China 'Green Shoots' Are Dead - Retail Sales, Industrial Production, & FAI Slump

And there goes another 'narrative'...

On the back of one better than expected soft survey PMI print, the world became convinced that as green shoots emerged, China was about to be reborn into magnificent credit-fuelled expansion and would save the world.

Tonight, that narrative died - everything missed expectations:

  • Retail sales rose just 7.2% (against +8.7% in March) - lowest since May 2003 (the 7.2% year-on-year rise in retail sales is actually weaker than all the estimates. The lowest was 7.5%, and the median was 8.6%)

  • Industrial Production growth slumped from a hope-filled +6.5% YTD YoY in March to 6.2%.

  • Fixed Asset Investment slowed to just 6.1% YoY.

Not green shoot-y!

Bloomberg's Wes Goodman sums things up:

"The China data miss suggests the U.S. tariffs already in place are biting, putting the stocks gain Wednesday at risk. For now China shares are up strongly, even if gains have been pared, while the Aussie dollar is holding above earlier lows."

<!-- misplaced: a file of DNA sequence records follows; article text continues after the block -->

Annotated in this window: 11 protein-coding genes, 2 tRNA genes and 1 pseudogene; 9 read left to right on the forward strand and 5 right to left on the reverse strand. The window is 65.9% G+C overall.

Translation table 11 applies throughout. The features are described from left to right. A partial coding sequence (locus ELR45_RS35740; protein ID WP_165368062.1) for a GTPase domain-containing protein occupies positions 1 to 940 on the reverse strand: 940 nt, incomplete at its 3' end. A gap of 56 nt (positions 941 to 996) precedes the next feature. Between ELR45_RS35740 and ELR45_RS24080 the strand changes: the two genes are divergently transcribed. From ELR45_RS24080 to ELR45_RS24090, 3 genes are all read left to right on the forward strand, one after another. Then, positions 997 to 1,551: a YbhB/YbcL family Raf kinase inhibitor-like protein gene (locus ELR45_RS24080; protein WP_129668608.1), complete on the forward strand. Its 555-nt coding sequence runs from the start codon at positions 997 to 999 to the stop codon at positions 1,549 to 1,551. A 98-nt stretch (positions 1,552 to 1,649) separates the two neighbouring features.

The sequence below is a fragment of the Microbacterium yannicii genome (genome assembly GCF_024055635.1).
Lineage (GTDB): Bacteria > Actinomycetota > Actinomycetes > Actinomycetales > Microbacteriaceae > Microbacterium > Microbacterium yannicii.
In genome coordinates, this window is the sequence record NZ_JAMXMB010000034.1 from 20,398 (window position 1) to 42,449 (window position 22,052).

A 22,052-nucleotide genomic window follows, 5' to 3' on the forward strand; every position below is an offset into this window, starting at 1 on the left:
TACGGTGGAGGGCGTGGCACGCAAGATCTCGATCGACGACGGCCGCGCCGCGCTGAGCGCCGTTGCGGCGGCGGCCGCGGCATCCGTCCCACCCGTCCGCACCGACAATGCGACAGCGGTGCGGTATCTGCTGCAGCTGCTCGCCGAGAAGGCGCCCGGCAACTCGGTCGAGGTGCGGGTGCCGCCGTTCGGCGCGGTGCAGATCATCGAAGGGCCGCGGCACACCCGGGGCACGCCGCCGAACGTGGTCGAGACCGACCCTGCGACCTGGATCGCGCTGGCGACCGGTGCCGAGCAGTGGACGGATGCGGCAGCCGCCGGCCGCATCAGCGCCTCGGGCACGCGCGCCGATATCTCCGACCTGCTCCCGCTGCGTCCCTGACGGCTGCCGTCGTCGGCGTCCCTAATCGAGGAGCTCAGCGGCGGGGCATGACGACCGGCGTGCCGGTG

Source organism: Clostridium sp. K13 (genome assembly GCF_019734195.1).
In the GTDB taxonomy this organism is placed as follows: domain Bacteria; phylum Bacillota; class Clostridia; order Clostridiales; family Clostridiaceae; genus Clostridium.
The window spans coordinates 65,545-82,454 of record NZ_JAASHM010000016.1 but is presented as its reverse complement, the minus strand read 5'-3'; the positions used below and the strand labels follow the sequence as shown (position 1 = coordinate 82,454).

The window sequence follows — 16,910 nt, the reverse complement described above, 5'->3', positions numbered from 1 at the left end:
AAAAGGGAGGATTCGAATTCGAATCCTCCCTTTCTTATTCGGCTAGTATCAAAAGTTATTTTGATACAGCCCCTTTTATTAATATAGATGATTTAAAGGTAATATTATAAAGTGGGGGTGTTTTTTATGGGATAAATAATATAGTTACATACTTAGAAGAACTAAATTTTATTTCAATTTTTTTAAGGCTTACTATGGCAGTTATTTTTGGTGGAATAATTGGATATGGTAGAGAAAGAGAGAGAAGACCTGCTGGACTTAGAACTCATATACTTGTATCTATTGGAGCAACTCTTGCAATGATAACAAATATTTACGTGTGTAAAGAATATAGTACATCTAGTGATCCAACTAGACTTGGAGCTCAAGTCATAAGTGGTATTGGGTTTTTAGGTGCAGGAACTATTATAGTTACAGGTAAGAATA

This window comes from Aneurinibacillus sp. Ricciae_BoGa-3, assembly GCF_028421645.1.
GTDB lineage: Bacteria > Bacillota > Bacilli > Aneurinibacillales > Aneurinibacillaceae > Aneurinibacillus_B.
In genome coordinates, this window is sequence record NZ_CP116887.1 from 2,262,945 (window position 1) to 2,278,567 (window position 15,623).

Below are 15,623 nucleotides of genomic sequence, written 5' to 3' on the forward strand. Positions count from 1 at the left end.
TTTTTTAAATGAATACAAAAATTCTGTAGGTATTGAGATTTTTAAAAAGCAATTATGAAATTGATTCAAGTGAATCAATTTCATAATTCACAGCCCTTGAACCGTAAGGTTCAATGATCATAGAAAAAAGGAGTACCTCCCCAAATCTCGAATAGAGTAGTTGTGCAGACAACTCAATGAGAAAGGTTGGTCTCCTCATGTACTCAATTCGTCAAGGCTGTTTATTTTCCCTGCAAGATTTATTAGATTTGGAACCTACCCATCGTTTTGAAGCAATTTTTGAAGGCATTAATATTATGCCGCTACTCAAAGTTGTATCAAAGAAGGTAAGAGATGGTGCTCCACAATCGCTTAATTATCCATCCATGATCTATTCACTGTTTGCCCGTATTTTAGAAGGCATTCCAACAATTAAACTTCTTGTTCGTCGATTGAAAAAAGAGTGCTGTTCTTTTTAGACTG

Don't worry though - there's more stimulus to come everyone:

China's NBS says it will implement counter-cyclical adjustments to maintain steady, healthy economic development.

Raymond Yeung of ANZ Bank makes the point that China needs to maintain growth above 6.3% or above.

"Today's numbers are not supportive. We believe the State Council will launch more measures to shore up the market sentiment. More tax cuts and consumer subsidies are in the pipeline."

Because all the stimulus so far has been working so well until now!

Blooomberg's Enda Curran notes that numbers these bad will heighten scrutiny of the yuan's moves. Will Beijing allow it to soften materially from here or will they keep a floor under it? It's a double-edged sword for them.

The weaker the yuan, the greater the risk of financial market instability and the need for intervention. At the same time though, with exporters facing rising tariffs and slowing growth, the currency will remain center stage.

Does this move the trade deal pendulum back in Trump's favor, forcing China to make a deal? We suspect that will be the bullish spin by the morning and why you should by any dip...

Finally there is this Orwellian nonsense - China’s economy is increasingly resilient to risks, the stats bureau spokeswoman says despite the weaker-than-expected data.